ESRI Discussion Paper Series No.327
The Effects of Disaster Risk Information on the Real Estate Market in Japan: A Hedonic Approach

Keiichi Sato
Associate Professor, School of Network and Information, Senshu University
Hiroaki Matsuura
Provost and Vice President, Shoin University
Yozo Tanaka
Research Officer, Economic and Social Research Institute, Cabinet Office, Japan
Shingo Nagamatsu
Professor, Faculty of Safety Science, Kansai University
Masahiro Ooi
Senior Researcher, Disaster Risk Research Unit, National Research Institute for Earth Science and Disaster Prevention
Miho Ohara
Senior Researcher, International Centre for Water Hazard and Risk Management (ICHARM), Public Works Research Institute(PWRI)
Yuu Hiroi
Associate Professor, Disaster mitigataion Research Center, Nagoya University


This paper examines the effects of three different public disaster risk information (earthquakes, floods and landslides) on land, housing, and rent prices in Japan. Using two levels of risk information data (250m-mesh and municipality level), we analyze the following effects: the 30-year probability of an earthquake with a Japan Meteorological Agency seismic intensity scale of upper-6 and more, the 30-year probability of an above-floor flood inundation, and the sediment disaster hazard area on published land price, real estate transaction price, and rent price published online.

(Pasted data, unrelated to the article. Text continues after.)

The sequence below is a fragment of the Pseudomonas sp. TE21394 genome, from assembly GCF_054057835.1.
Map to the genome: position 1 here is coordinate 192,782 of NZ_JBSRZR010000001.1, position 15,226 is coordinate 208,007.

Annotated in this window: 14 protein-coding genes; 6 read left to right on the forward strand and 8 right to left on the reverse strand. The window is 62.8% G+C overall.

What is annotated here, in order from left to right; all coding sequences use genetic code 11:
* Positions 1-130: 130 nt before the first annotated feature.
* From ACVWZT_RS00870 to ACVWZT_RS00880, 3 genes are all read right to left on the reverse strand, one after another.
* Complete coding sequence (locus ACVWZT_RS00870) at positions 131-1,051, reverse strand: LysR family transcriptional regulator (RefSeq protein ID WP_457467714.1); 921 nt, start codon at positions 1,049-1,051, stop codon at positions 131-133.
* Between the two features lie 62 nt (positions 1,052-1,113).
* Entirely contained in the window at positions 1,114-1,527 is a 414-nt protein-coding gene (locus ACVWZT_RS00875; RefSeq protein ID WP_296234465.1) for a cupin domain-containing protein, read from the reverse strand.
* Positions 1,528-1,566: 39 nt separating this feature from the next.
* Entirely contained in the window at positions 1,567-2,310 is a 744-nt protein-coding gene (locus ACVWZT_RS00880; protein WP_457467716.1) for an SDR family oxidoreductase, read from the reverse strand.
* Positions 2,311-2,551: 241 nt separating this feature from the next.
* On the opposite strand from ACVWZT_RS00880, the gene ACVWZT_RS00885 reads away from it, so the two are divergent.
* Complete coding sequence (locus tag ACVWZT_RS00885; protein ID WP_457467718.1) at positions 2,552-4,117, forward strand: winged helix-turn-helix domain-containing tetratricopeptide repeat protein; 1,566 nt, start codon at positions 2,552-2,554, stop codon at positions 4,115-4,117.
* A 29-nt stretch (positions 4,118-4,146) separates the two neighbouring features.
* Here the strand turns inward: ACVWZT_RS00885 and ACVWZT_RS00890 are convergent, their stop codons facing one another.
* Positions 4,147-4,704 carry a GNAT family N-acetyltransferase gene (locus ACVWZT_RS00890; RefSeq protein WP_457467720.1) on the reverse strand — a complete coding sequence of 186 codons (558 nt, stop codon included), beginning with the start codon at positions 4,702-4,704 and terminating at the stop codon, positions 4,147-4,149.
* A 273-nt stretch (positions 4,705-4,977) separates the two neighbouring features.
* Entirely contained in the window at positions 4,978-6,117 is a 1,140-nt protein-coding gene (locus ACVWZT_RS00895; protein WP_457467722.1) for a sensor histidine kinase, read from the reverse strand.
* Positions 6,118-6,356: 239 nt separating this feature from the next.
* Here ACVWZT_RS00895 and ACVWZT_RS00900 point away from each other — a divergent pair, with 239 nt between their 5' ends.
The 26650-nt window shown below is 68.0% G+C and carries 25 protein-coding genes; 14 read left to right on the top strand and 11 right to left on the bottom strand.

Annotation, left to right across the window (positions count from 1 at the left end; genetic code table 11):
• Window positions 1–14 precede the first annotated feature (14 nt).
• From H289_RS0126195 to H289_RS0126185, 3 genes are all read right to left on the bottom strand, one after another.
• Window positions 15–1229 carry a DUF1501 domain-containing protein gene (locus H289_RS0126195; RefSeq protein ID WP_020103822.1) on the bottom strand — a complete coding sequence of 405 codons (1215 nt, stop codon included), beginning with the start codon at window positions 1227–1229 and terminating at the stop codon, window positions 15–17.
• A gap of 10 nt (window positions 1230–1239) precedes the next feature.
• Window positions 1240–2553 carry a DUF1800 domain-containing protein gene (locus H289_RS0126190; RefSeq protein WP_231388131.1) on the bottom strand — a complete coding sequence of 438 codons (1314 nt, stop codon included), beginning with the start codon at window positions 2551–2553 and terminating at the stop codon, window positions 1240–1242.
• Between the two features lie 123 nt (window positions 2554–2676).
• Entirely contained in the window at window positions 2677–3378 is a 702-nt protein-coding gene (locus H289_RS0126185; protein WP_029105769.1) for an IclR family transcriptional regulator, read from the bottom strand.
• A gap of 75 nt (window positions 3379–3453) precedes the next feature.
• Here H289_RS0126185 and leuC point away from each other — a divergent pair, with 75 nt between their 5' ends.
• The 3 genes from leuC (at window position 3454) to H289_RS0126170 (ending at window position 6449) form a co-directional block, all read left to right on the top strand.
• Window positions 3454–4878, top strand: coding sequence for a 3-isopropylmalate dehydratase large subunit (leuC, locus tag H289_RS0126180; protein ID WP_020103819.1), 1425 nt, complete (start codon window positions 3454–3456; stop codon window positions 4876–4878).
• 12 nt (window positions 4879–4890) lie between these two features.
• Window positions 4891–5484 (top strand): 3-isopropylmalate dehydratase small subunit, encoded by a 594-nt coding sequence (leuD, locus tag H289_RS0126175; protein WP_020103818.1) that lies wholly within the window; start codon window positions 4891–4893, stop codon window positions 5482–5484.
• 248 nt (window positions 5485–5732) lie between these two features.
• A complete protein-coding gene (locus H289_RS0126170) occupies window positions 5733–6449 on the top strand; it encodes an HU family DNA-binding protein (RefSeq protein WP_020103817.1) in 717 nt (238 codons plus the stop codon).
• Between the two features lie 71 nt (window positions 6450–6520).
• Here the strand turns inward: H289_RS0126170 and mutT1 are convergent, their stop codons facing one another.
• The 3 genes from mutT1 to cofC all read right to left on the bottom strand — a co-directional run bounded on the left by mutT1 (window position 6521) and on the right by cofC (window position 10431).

We find the positive effect of the probability of an earthquake and an above-floor flood inundation on published land and other prices in general, but find that these prices significantly decrease in the area where the 30-year probability of an earthquake and an above-floor flood inundation are particularly high (50% and more). We also find that the sediment disaster hazard area decreases land and other prices across different specifications.

The further research is needed to better understand how people receive and process different disaster risk information and choose their residential location.

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